Former minister Jose Raul Mulino wins Panama presidential race

Jose Raul Mulino, the protege of a graft-convicted former head of state, was declared Panama's president-elect after elections Sunday.

Mulino, 64, won the single-round, first-past-the-post race with more than a third of votes cast, the Central American country's electoral tribunal said.

Moments earlier, runner up Ricardo Lombana had conceded defeat.

The election came as the country grapples with deep-rooted corruption, a severe drought that has hobbled the economically critical Panama Canal, and a stream of US-bound migrants passing through its jungles.

There were lines at many polling stations as eligible voters in the Central American nation of 4.4 million people cast their ballots for a new president, parliament and local governments to tackle those pressing issues over the next five years.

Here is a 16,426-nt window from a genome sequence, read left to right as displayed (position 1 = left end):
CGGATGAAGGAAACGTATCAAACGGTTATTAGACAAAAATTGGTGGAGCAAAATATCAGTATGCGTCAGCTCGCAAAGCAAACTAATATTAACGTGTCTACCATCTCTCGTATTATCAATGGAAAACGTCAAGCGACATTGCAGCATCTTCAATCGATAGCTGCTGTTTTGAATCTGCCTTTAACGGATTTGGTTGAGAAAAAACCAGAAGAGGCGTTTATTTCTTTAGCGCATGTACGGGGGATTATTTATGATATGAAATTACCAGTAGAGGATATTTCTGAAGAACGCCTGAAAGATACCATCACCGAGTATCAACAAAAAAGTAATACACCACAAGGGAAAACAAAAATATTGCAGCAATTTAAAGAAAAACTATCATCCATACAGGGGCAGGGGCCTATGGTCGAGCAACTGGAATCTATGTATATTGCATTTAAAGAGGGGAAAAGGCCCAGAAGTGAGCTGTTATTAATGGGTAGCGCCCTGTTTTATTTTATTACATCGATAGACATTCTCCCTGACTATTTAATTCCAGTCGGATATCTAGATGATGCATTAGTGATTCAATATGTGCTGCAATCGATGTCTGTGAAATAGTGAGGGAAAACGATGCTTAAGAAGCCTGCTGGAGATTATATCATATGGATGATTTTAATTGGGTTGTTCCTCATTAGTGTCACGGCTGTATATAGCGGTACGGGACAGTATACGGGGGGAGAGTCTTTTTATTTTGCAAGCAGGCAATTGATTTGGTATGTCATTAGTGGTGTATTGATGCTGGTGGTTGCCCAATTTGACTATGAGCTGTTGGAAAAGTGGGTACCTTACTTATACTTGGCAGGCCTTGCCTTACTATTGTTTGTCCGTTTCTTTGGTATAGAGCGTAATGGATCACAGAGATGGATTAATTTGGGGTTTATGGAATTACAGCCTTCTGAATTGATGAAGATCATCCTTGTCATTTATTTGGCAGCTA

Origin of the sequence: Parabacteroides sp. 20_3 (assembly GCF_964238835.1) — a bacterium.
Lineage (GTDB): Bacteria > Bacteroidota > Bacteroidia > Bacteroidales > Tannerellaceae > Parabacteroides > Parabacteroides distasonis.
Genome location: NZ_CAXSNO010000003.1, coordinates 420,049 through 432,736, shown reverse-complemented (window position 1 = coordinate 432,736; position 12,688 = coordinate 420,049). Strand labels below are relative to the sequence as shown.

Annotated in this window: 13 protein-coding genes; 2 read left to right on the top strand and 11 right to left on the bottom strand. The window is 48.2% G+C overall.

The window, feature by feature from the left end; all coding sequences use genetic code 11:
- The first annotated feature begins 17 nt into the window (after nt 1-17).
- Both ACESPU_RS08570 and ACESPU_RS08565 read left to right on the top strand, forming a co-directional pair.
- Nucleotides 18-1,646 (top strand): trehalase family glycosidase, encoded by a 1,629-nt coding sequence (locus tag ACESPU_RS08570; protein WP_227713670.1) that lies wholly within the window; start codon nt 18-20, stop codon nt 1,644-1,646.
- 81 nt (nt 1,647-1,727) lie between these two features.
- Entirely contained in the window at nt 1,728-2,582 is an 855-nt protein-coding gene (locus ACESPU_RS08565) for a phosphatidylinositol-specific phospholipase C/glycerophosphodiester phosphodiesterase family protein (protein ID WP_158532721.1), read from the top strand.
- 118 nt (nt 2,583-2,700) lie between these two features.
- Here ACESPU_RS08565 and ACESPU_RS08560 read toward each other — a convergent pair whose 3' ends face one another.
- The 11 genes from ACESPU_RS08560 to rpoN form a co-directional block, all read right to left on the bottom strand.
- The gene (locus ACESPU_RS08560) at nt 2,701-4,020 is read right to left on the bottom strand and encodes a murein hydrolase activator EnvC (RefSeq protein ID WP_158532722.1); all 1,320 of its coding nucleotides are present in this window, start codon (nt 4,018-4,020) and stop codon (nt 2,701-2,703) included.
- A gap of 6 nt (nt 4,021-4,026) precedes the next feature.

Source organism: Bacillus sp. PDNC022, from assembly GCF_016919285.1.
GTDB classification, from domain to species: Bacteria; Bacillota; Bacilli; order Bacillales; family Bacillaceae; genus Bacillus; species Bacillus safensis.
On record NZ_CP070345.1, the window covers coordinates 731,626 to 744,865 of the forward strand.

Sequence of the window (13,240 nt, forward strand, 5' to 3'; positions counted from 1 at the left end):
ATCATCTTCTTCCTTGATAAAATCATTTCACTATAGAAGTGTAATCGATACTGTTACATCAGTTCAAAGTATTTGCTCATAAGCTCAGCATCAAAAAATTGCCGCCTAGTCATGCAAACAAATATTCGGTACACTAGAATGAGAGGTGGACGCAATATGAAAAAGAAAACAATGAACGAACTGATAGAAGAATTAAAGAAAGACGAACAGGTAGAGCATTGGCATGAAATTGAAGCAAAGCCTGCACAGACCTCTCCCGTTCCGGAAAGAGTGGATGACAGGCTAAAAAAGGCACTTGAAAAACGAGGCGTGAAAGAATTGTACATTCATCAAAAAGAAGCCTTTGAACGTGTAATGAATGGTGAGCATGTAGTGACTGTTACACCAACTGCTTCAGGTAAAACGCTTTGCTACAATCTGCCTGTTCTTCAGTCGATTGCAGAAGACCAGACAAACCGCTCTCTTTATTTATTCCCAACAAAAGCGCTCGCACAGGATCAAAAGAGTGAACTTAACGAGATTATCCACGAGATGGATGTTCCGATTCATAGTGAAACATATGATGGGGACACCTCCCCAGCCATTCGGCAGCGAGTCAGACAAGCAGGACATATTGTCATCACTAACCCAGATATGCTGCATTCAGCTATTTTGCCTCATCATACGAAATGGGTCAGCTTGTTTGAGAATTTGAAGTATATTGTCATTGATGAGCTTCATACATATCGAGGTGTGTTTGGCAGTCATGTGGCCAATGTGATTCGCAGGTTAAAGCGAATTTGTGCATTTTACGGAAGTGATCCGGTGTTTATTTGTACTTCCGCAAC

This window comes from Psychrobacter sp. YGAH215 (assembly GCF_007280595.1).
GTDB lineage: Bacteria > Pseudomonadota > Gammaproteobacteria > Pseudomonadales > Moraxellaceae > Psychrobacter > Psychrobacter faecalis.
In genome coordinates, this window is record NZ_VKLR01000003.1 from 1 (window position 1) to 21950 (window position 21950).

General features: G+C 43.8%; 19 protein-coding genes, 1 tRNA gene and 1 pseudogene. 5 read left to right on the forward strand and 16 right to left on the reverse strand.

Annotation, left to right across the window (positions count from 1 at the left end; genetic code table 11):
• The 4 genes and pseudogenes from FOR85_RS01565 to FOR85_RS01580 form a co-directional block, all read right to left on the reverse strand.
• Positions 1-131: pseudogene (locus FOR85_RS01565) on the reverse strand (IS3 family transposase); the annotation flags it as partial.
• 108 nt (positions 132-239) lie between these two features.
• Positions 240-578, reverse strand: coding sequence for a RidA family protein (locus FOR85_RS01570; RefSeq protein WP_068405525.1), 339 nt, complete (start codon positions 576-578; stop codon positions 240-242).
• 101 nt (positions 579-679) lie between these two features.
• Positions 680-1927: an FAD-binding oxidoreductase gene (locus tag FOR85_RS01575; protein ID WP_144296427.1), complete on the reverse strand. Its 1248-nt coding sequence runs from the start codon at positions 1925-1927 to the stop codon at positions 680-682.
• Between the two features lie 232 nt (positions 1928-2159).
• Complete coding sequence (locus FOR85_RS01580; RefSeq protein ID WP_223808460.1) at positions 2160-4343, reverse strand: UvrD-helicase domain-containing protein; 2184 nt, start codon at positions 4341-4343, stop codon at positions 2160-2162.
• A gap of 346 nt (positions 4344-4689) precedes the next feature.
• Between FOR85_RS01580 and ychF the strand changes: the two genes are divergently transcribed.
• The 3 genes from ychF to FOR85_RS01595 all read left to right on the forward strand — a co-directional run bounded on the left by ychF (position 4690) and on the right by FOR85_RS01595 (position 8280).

Opinion polls had shown right-wing lawyer Mulino far ahead of the pack of eight candidates.

But he was made to wait for a last-minute court decision Friday that finally validated his run.

'Panama must change'

Mulino replaced former president Ricardo Martinelli as the candidate for the right-wing Realizing Goals (RM) party after Martinelli lost an appeal against a money-laundering conviction.

The candidacy of Mulino, who had been Martinelli's vice-presidential running mate until the ex-leader's disqualification, was then challenged on the basis that he had not won a primary vote or picked his own running mate, as required by law.

The Supreme Court dismissed that complaint Friday in a ruling welcomed by Martinelli, who most Panamanians believe will wield control from behind the scenes, according to a recent poll.


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